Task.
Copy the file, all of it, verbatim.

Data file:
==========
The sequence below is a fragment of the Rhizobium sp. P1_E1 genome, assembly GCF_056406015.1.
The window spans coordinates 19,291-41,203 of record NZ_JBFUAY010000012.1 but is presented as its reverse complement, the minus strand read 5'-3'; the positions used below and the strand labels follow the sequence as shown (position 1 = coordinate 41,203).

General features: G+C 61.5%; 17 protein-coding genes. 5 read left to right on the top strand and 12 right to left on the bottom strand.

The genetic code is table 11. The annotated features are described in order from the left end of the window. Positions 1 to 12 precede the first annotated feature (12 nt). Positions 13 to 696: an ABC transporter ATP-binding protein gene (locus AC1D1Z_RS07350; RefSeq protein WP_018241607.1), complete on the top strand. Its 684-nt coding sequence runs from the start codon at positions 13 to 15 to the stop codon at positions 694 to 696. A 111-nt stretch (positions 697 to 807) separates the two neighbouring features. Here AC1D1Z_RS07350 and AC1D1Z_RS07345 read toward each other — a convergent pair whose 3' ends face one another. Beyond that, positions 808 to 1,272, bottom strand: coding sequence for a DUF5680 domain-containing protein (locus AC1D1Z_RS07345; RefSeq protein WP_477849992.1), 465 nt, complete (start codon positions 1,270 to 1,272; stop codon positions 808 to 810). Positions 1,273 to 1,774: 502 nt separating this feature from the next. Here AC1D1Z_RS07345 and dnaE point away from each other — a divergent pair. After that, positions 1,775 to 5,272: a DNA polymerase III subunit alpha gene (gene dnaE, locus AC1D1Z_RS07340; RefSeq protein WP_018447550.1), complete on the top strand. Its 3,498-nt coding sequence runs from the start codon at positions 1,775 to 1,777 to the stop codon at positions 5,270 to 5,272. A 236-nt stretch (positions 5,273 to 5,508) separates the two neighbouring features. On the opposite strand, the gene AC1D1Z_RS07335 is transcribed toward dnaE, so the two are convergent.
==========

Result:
The sequence below is a fragment of the Rhizobium sp. P1_E1 genome, assembly GCF_056406015.1.
The window spans coordinates 19,291-41,203 of record NZ_JBFUAY010000012.1 but is presented as its reverse complement, the minus strand read 5'-3'; the positions used below and the strand labels follow the sequence as shown (position 1 = coordinate 41,203).

General features: G+C 61.5%; 17 protein-coding genes. 5 read left to right on the top strand and 12 right to left on the bottom strand.

The genetic code is table 11. The annotated features are described in order from the left end of the window. Positions 1 to 12 precede the first annotated feature (12 nt). Positions 13 to 696: an ABC transporter ATP-binding protein gene (locus AC1D1Z_RS07350; RefSeq protein WP_018241607.1), complete on the top strand. Its 684-nt coding sequence runs from the start codon at positions 13 to 15 to the stop codon at positions 694 to 696. A 111-nt stretch (positions 697 to 807) separates the two neighbouring features. Here AC1D1Z_RS07350 and AC1D1Z_RS07345 read toward each other — a convergent pair whose 3' ends face one another. Beyond that, positions 808 to 1,272, bottom strand: coding sequence for a DUF5680 domain-containing protein (locus AC1D1Z_RS07345; RefSeq protein WP_477849992.1), 465 nt, complete (start codon positions 1,270 to 1,272; stop codon positions 808 to 810). Positions 1,273 to 1,774: 502 nt separating this feature from the next. Here AC1D1Z_RS07345 and dnaE point away from each other — a divergent pair. After that, positions 1,775 to 5,272: a DNA polymerase III subunit alpha gene (gene dnaE, locus AC1D1Z_RS07340; RefSeq protein WP_018447550.1), complete on the top strand. Its 3,498-nt coding sequence runs from the start codon at positions 1,775 to 1,777 to the stop codon at positions 5,270 to 5,272. A 236-nt stretch (positions 5,273 to 5,508) separates the two neighbouring features. On the opposite strand, the gene AC1D1Z_RS07335 is transcribed toward dnaE, so the two are convergent.